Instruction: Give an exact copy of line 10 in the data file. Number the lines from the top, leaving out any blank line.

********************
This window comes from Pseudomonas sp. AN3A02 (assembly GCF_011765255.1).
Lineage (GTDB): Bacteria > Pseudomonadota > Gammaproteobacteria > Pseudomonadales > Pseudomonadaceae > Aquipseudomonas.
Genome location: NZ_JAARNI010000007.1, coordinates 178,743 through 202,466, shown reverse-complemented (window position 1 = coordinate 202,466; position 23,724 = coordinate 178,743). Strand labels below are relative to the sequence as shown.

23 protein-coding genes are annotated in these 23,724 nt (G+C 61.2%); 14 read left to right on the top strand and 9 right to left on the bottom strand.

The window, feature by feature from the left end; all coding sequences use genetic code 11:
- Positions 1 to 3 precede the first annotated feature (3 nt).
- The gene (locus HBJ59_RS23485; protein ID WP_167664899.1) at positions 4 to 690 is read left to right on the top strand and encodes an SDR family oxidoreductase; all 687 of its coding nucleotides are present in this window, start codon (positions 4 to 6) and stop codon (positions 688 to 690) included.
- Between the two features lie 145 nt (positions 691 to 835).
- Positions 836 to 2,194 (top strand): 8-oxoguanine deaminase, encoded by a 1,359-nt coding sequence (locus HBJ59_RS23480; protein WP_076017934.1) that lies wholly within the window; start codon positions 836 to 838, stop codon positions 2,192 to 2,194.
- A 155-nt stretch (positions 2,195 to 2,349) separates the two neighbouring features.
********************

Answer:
- A 155-nt stretch (positions 2,195 to 2,349) separates the two neighbouring features.